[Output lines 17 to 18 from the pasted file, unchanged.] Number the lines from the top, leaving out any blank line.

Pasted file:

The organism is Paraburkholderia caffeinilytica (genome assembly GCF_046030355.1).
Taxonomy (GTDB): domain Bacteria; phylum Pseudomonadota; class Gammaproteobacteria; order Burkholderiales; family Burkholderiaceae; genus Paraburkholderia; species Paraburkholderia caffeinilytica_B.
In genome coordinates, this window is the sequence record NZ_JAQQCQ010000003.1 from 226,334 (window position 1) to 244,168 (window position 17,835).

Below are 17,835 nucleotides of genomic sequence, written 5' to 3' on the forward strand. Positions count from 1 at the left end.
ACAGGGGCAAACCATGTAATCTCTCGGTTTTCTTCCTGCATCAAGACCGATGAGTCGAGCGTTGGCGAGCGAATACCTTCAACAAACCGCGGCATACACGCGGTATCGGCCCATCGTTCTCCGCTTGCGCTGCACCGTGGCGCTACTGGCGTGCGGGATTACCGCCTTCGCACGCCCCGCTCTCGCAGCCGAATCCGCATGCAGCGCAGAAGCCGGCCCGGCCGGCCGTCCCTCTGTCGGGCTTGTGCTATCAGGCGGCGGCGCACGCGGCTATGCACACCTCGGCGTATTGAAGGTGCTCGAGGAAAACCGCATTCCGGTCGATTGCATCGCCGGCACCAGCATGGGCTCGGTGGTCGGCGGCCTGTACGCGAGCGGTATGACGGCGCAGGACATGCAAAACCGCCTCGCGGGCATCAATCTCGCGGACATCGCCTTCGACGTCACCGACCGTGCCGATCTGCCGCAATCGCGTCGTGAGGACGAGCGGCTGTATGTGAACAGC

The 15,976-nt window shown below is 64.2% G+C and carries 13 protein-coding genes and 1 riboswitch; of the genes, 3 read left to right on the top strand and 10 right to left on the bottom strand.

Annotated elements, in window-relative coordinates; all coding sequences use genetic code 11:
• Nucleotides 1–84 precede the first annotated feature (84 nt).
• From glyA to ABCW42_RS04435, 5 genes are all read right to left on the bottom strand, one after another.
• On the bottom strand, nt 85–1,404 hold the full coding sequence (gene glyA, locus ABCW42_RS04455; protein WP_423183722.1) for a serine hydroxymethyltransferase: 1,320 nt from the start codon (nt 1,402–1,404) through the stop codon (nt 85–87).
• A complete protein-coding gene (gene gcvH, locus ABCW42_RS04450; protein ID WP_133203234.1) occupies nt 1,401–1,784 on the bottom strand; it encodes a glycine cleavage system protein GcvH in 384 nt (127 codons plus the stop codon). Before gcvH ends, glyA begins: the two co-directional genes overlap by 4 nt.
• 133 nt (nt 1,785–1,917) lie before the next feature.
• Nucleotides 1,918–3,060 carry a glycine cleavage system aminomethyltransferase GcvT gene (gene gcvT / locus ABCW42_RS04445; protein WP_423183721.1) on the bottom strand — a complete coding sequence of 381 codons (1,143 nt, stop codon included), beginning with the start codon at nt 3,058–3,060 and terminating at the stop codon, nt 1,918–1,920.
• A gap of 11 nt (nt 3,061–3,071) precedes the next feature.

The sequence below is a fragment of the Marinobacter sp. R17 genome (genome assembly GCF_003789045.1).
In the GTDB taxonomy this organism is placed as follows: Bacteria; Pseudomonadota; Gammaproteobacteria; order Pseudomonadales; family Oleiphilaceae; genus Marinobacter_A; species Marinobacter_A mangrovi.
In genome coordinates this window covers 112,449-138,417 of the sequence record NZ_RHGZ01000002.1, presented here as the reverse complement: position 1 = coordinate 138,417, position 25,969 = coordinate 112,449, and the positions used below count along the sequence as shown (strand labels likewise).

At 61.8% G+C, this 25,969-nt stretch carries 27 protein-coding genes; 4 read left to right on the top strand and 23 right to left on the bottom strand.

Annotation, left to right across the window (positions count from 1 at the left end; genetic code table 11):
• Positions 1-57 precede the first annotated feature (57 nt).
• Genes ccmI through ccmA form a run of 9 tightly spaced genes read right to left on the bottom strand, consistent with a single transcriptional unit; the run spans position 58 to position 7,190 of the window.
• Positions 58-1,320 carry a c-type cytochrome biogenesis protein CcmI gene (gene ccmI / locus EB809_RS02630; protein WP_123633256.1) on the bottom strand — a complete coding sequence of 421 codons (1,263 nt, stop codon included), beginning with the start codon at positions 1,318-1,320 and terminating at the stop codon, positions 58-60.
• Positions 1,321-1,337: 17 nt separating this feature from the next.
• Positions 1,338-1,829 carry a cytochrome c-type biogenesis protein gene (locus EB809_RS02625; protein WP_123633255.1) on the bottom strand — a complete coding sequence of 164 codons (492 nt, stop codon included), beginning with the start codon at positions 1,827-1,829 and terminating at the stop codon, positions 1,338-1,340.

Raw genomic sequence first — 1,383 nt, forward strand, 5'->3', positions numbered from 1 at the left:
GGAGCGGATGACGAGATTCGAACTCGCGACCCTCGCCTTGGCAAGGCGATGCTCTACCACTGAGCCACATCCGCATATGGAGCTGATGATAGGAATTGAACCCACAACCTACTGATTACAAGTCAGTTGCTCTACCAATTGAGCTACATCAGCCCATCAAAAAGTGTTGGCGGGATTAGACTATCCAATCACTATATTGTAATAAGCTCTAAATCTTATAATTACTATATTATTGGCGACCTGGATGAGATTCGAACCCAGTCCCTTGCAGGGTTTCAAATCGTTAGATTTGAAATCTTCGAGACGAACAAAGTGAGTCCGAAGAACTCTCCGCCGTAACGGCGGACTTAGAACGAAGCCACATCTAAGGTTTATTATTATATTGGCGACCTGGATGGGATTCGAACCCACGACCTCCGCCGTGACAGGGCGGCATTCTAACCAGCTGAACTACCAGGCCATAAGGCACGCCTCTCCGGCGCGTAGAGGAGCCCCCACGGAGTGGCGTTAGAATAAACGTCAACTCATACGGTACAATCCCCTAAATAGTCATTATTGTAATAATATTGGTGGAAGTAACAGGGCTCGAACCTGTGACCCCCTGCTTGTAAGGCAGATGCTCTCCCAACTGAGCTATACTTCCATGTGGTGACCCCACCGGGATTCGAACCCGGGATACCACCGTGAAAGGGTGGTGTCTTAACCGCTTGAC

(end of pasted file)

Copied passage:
In genome coordinates this window covers 112,449-138,417 of the sequence record NZ_RHGZ01000002.1, presented here as the reverse complement: position 1 = coordinate 138,417, position 25,969 = coordinate 112,449, and the positions used below count along the sequence as shown (strand labels likewise).

At 61.8% G+C, this 25,969-nt stretch carries 27 protein-coding genes; 4 read left to right on the top strand and 23 right to left on the bottom strand.